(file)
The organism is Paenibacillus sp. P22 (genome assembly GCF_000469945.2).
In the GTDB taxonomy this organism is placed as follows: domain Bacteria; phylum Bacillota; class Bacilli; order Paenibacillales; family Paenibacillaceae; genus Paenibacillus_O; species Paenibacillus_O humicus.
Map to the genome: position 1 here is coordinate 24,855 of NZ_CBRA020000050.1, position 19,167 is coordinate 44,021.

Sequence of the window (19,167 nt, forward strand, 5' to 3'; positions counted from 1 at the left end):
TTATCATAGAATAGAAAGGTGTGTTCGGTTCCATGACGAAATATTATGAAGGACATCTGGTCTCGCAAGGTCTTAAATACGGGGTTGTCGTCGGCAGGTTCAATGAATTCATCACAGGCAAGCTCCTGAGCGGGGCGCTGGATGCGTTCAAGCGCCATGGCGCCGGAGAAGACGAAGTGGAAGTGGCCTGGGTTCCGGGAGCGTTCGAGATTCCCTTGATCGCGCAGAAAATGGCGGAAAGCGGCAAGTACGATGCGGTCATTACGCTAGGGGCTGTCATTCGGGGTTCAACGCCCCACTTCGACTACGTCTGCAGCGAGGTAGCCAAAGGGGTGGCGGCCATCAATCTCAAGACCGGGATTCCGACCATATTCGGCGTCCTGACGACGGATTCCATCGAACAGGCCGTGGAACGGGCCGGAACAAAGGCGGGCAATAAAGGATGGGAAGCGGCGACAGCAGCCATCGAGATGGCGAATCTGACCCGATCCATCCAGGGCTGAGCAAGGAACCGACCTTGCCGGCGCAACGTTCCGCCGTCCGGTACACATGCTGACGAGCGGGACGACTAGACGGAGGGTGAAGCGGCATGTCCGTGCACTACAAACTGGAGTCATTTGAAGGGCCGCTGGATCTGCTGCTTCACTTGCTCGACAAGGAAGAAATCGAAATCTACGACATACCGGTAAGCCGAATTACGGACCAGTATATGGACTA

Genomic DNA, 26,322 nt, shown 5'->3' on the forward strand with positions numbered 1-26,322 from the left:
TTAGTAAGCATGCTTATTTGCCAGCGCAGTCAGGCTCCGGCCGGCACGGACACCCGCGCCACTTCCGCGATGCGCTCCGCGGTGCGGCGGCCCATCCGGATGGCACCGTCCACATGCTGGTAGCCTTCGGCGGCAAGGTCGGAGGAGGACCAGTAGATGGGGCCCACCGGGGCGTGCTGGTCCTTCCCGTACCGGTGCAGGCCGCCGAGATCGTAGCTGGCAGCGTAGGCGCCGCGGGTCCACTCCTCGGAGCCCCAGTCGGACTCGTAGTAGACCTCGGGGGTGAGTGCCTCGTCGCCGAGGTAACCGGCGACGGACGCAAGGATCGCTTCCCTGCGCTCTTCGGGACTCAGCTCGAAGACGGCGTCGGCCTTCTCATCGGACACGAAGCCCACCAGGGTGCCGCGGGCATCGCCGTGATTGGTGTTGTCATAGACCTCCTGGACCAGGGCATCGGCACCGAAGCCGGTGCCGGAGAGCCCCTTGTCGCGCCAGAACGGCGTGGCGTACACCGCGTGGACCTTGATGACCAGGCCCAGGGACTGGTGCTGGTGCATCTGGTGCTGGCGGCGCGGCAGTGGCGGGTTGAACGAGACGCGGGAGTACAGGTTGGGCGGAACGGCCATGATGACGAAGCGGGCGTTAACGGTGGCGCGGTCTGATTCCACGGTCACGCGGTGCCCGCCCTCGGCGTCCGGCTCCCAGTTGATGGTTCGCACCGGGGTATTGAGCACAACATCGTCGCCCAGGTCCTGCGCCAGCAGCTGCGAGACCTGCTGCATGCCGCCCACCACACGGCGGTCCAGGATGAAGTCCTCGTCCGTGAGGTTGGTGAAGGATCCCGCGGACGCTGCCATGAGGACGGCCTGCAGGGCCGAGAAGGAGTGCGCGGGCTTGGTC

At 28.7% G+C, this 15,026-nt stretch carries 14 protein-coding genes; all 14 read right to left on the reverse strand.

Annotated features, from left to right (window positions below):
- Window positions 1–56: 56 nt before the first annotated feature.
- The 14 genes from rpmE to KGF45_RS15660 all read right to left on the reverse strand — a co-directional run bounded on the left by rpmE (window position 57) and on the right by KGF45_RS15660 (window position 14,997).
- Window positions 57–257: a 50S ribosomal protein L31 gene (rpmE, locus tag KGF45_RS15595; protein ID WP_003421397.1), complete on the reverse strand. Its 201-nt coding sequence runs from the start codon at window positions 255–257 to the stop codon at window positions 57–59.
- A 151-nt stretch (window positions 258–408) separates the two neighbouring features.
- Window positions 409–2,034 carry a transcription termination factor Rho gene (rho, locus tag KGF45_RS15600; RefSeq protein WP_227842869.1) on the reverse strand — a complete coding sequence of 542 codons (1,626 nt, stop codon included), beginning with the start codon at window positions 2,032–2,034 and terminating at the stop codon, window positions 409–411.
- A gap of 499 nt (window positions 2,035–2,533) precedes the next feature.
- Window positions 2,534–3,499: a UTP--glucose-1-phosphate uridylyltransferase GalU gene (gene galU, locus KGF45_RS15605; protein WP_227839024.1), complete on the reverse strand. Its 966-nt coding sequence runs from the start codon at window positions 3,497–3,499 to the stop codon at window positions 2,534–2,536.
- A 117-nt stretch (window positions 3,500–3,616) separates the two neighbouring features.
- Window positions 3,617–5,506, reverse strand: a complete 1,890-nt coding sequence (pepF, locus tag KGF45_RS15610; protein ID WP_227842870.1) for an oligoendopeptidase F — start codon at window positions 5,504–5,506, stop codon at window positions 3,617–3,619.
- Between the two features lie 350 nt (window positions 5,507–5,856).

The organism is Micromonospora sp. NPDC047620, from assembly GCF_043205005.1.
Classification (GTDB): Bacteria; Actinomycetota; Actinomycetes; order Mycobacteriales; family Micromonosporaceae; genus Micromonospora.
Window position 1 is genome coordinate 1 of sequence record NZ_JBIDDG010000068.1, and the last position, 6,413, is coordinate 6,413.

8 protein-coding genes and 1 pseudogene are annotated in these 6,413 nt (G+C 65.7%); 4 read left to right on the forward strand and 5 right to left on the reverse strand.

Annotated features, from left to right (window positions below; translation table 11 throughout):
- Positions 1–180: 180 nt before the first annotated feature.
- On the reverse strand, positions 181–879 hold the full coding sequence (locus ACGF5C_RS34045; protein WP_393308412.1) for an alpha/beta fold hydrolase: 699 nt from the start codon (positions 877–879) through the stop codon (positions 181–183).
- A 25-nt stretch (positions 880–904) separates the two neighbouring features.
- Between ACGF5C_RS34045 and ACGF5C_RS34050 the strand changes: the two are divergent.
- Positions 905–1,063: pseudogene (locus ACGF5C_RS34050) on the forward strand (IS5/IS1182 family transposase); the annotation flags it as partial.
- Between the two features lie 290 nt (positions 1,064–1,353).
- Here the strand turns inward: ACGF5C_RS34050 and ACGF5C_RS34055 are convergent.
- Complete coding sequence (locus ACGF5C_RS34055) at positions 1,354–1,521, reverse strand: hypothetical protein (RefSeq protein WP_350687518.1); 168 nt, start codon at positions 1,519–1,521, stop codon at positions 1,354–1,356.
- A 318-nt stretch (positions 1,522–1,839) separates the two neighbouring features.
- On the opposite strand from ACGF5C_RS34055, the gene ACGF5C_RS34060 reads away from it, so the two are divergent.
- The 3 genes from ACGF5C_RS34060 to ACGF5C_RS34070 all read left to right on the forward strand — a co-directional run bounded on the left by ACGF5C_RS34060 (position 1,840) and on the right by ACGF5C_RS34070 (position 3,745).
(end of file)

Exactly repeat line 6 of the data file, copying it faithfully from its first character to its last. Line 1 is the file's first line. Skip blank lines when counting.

Genomic DNA, 26,322 nt, shown 5'->3' on the forward strand with positions numbered 1-26,322 from the left: